Henry E. (Henry Enfield) Roscoe.

A treatise on chemistry (Volume 3) online

. (page 22 of 50)
Online LibraryHenry E. (Henry Enfield) RoscoeA treatise on chemistry (Volume 3) → online text (page 22 of 50)
Font size
QR-code for this ebook

melting at 17 4 ; it is converted into the nitril on heating with
phosphorus pentoxide. 2 The latter may also be obtained syn-
thetically from orthonitraniline by diazotizing it with hydro-
chloric acid and sodium nitrite, and bringing the compouna
thus obtained into an almost boiling solution of copper sulphate
and potassium cyanide : 3

2C 6 H 4 (NO 2 )N 2 C1 + Cu 2 (CN) 2 = 2C 6 H 4 (NO 2 )CN + N 2 + Cu 2 01 2 .

It crystallizes in needles which are readily soluble in alcohol
and hot water, melt at 109, and sublime when more strongly

2132 Mctanitrobenzoic acid is best obtained by bringing an in-
timate mixture of one part of previously fused and finely powdered
benzoic acid with two parts of nitre into three or four parts of
sulphuric acid, the mixture being well stirred, and then heating
until the nitrobenzoic acids have separated out as an oily layer. 4
In a well-conducted operation these contain little or no unaltered
benzoic acid. Should this be present in large quantity, it is

1 Claisen and Shad well, Bo: Daitsch. t'hcvi Gcs \ii '^O
J Biirthlein, ibid. x. 1713.
3 Sandmeyer, ibid, xviii. 1492.

* Ernst, loc.cU. ; Leo Liebennann, Ber. Dcutsch. Chcm. Gcs. x. 862 : Widn-
riiann, Ann. C/icm. Pharrn. cxcni. 216.


removed by distillation with water, and the product then heated
to boiling with 20 parts of water and neutralized with barium
hydroxide. Barium metanitrobenzoatc crystallizes out on cool-
ing. The mother liquor is evaporated and the residue repeatedly
extracted with small quantities of cold water, the salt of the
ortho-acid being obtained on the evaporation of the solution. A
further crop of crystals of tl:e meta-compound are obtained by
dissolving the residue in 20 parts of boiling water and cooling
the solution, the barium salts of paranitrobenzoic acid, benzoic
acid and styphnic acid remaining in solution.

He tanitro benzoic acid dissolves at 16 5 in 425, and at 100
in 10 parts of water ; on cooling it separates from the solution in
small plates ; it crystallizes from dilute alcohol in monoclinic
tablets, melting at 140 141; when gradually cooled the
melting-point falls to 135 136, but rises again after some
time, or when the remelted acid is allowed to cool rapidly
(Widnmann). It possesses the characteristic property of melting
under hot water; it commences to sublime at temperatures above
100, and its vapour provokes coughing.

Sodium metanitrobenzoate, C 6 H 4 (NO 2 )CO 2 Na -\- 3H 2 O, crystal-
lizes in coarse, colourless or yellowish tablets, and may be
employed for the purification of the crude acid. 1

Barium metanitrobenzoate, (C 6 H 4 .N0 2 .CO 2 ) 2 Ba + 4H 2 O, crys-
tallizes in thin prisms, and is less soluble than the free acid.

Ethyl metanitrolenzoate, C 6 H 4 (NO 2 )C0 2 .C, 2 H 5 , has been pre-
pared by the action of hydrochloric acid on an alcoholic solution
of the acid, by that of alcohol on its chloride, and by the nitra-
tion of ethyl benzoate. It is also formed when ethyl nitrate
and benzoic acid in ethereal solution are treated with sulphuric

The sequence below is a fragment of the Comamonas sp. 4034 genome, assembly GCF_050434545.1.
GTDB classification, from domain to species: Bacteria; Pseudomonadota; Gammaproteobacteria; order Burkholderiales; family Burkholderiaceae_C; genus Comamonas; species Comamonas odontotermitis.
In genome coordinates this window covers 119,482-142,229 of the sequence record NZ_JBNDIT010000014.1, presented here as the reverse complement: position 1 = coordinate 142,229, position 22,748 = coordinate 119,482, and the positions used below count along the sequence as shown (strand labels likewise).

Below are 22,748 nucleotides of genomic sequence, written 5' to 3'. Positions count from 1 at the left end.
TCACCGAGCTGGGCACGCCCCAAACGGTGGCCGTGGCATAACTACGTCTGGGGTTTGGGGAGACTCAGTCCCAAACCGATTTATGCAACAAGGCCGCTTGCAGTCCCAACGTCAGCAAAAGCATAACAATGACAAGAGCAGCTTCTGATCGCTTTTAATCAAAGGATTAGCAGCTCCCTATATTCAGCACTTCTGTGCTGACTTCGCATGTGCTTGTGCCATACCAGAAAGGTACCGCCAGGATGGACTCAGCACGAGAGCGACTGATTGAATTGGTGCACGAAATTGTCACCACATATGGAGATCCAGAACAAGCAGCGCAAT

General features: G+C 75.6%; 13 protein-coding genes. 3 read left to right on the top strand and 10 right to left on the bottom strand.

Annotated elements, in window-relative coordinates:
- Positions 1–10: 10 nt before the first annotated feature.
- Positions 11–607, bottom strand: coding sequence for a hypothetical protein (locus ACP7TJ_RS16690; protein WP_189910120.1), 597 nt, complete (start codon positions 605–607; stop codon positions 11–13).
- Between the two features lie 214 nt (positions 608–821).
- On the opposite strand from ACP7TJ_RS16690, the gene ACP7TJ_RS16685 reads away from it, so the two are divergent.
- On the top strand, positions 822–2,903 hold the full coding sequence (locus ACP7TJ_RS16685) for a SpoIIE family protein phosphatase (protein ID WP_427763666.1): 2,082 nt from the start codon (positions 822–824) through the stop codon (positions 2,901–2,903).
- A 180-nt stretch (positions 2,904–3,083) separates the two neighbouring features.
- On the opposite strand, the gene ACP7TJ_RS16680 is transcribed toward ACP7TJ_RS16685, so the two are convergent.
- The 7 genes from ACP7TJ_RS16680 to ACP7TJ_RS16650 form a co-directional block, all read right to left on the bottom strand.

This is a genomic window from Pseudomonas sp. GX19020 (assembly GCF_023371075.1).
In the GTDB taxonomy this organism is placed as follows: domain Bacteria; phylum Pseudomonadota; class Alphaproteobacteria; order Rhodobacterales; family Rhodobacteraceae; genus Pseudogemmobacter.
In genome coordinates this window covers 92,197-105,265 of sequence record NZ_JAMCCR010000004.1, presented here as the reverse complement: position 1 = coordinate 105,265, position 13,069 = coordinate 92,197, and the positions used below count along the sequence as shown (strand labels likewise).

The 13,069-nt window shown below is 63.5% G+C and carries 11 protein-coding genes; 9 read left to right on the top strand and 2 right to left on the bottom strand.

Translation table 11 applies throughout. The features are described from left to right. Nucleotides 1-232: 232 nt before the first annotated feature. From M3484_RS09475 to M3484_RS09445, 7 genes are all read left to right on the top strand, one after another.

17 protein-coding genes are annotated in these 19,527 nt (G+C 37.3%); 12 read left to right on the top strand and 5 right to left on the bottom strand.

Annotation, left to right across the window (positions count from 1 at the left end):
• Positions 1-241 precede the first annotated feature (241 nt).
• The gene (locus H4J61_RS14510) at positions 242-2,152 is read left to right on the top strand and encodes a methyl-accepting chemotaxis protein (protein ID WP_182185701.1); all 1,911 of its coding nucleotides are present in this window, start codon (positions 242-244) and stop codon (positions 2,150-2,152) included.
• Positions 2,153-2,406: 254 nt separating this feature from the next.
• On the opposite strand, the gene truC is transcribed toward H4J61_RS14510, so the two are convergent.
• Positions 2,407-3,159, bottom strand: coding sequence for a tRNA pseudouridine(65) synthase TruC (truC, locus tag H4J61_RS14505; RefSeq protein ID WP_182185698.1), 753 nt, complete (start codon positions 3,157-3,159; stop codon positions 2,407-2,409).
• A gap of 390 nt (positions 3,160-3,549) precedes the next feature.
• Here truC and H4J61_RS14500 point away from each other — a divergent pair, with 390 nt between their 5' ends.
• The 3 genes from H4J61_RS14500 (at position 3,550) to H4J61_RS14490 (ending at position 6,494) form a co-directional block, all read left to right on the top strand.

acid. 2 It crystallizes in monoclinic prisms, which melt at 41
and have an aromatic smell, boils at 298, and decomposes into
ethylene bromide and metanitrobenzoic acid when heated to
170 200 with bromine. 3

Metanitrobenzoyl chloride, C 6 H 4 (N0 2 )COC1, crystallizes in
pyramids with a diamond lustre or in long, fine prisms, which
melt at 33 34 4 and smell like benzoyl chloride.

Metanitrolenzamide, C 6 H 4 (N0 2 )CO.NH 2 , forms yellow, mono-
clinic needles, and melts at 140 142.

1 Hubner, Ann. Chcm. Pharm. ccxxii. 72.

- Fittica, Journ. Prakt. Clwm.. [2] xvii. 221.

3 'Naumann, Ann, Chcm. Pharm. cxxxiii. 202.

1 n.iispn aivl Thompson, /></. Dcutsch. Chcm. Hc$. xii. 1943.


Metanitrohippuric acid, C 6 H 4 (NO 2 )CO.NH.CH 2 .CO 2 H. Ber-
tagnini obtained this compound in the year 1851 by taking 6 grms.
of nitrobenzoic acid daily and isolating the nitrohippuric acid from
his very acid urine. He also prepared it by adding sulphuric
acid to a solution of hippuric acid in cold, fuming nitric acid. It
crystallizes from alcohol in silky needles, melting at 162. It is
decomposed by boiling fuming hydrochloric acid into glycocoll
and nitrobenzoic acid. 1

Metanitrobenzonitril, C 6 H 4 (NO 2 )CN, is formed by the action
of phosphorus pentoxide or phosphorus chloride on the amide,
as well as by the nitration of benzonitril and, synthetically, from
metanitraniline in a similar manner to the ortho-compound. It
crystallizes in needles, melting at 117 V 118 . 2

2133 Paranilrobenzoic acid is prepared by the oxidation of
paranitrotoluene with strong nitric acid (Beilstein and Wilbrand ;
Fischer), with potassium dichromate and dilute sulphuric acid 3
or with potassium permanganate. 4

It dissolves in 1200 parts of water at 17, and in 140 parts at
100 without melting, is more readily soluble in alcohol and
crystallizes in yellowish white, lustrous plates, which melt at
238 and sublime in needles.

Barium param'trobenzoate, (C 6 H 4 .NO 2 .C0 2 ) 2 Ba + 5H 2 O, crys-
tallizes in yellow, transparent, monoclinic prisms, which dissolve
in 250 parts of cold and 8 parts of boiling water. It forms an
anhydrous double salt with barium benzoate, (C 6 H 5 .CO 2 ) 2 Ba
+ (C 6 H 4 .NO 2 .CO 2 ) 2 Ba, which crystallizes in large, colourless or
brownish, lenticular aggregates. The calcium salt and calcium
metauitrobenzoate both form double salts with calcium benzoate. &

Ethyl paranitrobenzoatc, C 6 H 4 (NO 2 )CO 2 .C 2 H 5 , forms asym-
metric plates, which melt at 57, and are converted by heating
with ammonia into paranitrobcnzamide, C 6 H 4 (NO 2 )CO.NrT 2 ,
which crystallizes in needles melting at 197 198.

Paranitrobenzoyl chloride, C 6 H 4 (NO 2 )COC1, boils at 202
205 under a pressure of 105 mm., and crystallizes from petro-